The fall from grace of Trinidadian Austin ‘Jack’ Warner, Caymanian Jeffrey Webb and now Antiguan Gordon Derrick has cast a pall over the integrity of football administrators in the region.
But Barbados Football Association president and acting president of the Caribbean Football Union (CFU), Randolph Harris, is on a mission to restore the respect and confidence of fans in the administration of regional football.
The BFA’s head honcho who was recently elected first vice president of the CFU said the recent situation involving former CFU president Derrick was most unfortunate. But he added the members of the regional board were prepared to chart a new and positive way forward.
“Based on the events that occurred over the past eight years, we definitely have to look at our credibility as an organization. What we need to do now is come up with strategic plans and to put things in place, so that some of the things that occurred in the past will stay there. I don’t think it is so difficult. We have a number of bright people on board of CFU and I believe we would move in a more positive direction going forward,” Harris said.
Derrick was under investigation by the world ruling soccer body FIFA for some time now and initially recused himself from the top post of the regional football body before this week’s announcement that he had been banned from the sport for six years.
In a statement released by FIFA this past Tuesday, Derrick, general secretary of the Antigua and Barbuda Football Association, was found guilty on several counts of misconduct ranging from accepting gifts and other benefits, mismanagement of funds, abuse of position and disloyalty.
Despite the negative cloud hovering over the regional organization, the 57-year-old Harris with over 30 years of immeasurable experience as a football administrator, is not afraid to get the job done and said: “I think I have the support of the majority of the members at CFU and I think that is why they put me in the position at this time that they did and I know that I would get all the support and assistance in charting the way forward.”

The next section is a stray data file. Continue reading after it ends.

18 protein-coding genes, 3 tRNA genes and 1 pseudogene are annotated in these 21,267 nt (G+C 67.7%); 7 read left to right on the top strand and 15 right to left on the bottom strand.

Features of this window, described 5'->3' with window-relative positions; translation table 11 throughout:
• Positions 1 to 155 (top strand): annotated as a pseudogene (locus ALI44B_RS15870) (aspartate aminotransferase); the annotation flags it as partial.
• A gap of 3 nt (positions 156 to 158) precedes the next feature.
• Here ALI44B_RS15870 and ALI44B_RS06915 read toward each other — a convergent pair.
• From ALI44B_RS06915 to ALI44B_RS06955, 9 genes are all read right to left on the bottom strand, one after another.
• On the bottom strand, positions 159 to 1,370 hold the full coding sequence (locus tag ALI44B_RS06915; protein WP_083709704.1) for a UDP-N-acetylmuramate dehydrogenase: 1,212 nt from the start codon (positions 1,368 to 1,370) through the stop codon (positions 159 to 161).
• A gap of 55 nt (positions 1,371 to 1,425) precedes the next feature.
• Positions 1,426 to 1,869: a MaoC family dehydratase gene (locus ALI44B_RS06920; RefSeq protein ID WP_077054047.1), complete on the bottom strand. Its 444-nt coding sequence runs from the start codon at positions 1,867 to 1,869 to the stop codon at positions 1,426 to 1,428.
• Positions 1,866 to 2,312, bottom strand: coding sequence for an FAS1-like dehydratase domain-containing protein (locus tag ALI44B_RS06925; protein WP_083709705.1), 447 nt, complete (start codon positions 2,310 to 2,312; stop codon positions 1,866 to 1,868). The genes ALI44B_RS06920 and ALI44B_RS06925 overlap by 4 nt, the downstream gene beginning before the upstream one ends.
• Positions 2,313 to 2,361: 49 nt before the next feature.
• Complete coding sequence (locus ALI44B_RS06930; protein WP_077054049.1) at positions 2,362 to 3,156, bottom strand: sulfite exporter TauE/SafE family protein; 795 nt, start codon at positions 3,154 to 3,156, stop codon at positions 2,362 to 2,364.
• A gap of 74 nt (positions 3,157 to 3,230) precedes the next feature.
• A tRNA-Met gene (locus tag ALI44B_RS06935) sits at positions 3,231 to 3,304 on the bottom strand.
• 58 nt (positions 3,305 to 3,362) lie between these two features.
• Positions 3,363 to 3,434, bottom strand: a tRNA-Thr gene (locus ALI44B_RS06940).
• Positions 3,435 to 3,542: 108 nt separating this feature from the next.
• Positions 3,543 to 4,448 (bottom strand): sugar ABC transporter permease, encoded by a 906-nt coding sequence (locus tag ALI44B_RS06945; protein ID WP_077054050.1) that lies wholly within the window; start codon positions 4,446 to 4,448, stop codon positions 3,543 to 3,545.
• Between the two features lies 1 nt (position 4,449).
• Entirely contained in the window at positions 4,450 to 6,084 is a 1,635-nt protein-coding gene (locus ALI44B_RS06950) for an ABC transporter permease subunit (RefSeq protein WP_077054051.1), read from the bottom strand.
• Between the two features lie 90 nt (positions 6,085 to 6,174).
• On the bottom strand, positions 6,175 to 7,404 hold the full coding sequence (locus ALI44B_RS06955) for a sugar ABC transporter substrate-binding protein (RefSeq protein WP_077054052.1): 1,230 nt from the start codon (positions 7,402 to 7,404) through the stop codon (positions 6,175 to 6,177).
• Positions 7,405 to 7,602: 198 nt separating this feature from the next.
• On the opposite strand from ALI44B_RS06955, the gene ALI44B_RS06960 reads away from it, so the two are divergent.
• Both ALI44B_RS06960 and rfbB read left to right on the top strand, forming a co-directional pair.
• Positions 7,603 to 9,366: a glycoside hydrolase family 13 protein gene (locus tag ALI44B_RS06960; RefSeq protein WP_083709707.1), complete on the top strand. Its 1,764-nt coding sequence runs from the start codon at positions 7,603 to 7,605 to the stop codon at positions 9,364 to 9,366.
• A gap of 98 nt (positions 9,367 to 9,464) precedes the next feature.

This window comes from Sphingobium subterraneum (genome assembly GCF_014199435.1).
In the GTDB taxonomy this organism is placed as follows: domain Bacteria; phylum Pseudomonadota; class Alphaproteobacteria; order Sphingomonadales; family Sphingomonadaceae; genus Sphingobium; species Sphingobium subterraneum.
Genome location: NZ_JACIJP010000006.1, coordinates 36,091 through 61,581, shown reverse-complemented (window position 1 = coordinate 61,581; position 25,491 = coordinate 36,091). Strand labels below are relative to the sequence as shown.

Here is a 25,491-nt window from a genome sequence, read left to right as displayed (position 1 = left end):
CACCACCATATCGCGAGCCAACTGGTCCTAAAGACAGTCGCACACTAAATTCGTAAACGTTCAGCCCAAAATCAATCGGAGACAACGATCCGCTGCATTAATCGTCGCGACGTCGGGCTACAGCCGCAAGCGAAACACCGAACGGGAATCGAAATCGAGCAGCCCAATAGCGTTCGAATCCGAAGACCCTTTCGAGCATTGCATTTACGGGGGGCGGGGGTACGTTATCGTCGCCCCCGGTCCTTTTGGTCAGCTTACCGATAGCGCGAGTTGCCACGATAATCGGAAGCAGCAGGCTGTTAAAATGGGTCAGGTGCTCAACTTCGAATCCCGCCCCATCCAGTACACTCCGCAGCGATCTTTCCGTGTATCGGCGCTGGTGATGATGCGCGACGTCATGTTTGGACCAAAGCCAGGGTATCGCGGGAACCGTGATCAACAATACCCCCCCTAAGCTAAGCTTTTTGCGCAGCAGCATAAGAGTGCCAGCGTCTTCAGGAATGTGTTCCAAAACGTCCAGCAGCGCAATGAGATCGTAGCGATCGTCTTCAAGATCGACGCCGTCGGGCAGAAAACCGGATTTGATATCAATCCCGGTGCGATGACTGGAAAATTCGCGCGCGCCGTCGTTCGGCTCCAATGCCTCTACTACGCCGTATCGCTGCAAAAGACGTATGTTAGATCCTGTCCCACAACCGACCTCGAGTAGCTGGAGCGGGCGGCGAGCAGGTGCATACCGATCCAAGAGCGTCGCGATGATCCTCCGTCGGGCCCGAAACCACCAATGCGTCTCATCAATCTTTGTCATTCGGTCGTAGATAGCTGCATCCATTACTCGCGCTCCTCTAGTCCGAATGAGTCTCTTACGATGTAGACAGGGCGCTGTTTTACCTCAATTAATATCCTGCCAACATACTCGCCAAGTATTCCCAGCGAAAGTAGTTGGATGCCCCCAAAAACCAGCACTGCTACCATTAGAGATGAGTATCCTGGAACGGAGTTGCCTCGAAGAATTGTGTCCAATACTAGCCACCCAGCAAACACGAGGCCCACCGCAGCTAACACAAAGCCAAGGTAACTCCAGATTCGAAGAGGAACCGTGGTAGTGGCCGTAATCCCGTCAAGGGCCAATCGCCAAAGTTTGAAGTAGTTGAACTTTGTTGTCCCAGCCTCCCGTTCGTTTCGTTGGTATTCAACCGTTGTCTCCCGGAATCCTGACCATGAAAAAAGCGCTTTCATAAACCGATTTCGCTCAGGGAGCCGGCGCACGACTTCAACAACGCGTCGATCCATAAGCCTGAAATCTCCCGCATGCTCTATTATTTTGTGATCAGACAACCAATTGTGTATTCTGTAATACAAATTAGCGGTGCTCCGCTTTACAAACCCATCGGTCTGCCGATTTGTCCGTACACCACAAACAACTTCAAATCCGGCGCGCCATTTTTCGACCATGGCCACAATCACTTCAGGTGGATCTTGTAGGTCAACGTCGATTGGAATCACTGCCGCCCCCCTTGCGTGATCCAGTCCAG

Looking ahead, Harris explained that the CFU intended to work closely with the Confederation of North, Central American and Caribbean Association Football (CONCACAF) as it sought to bring about more positive changes for the growth and development of the regional game.
Explaining how the CFU board intended to bring its plan to fruition, Harris said: “The members of the CFU voted for one CONCACAF programme which is the coaching programme and in that programme, it really seeks to work closely with the CFU in the development of football. We really look forward to working together [with CONCACAF] not only in terms of that kind of development but in terms of competition because next year in March you will see a new kind of competition, our CONCACAF Champions League where the countries of the Caribbean will play a lot more international games.”
Harris also noted his intention to run for the CFU presidency in 2018 and believes that being in the top position at the moment would give him a head start.
“I just have to perform in a way that the members could have more confidence in terms of putting me at the helm and I look forward to that,” he said.
Over the past eight years, in addition to Derrick’s fall, both Warner and Webb have been implicated in corruption while serving as officers of FIFA and having also served at the helm of CONCACAF.
Webb, the disgraced former FIFA vice-president pleaded guilty in 2015 in New York to racketeering, wire fraud and money-laundering charges. The FIFA ethics committee also banned him for life and fined him US$1 million for taking bribes. He also agreed to forfeit more than US$6.7m as part of his plea deal. He is still in the United States where he is to appear in court on January 24, 2018, to be sentenced for his crimes.
However, Warner remains firmly rooted in his homeland where he is fighting extradition to the United States. In May 2015, Warner, together with other FIFA Officials and corporate executives, was indicted in a US Federal Court in Brooklyn, New York, for several financial crimes, arising during his time as vice-president of FIFA. His alleged crimes included accepting millions in bribes and diverting millions of FIFA money into his personal accounts and into private properties.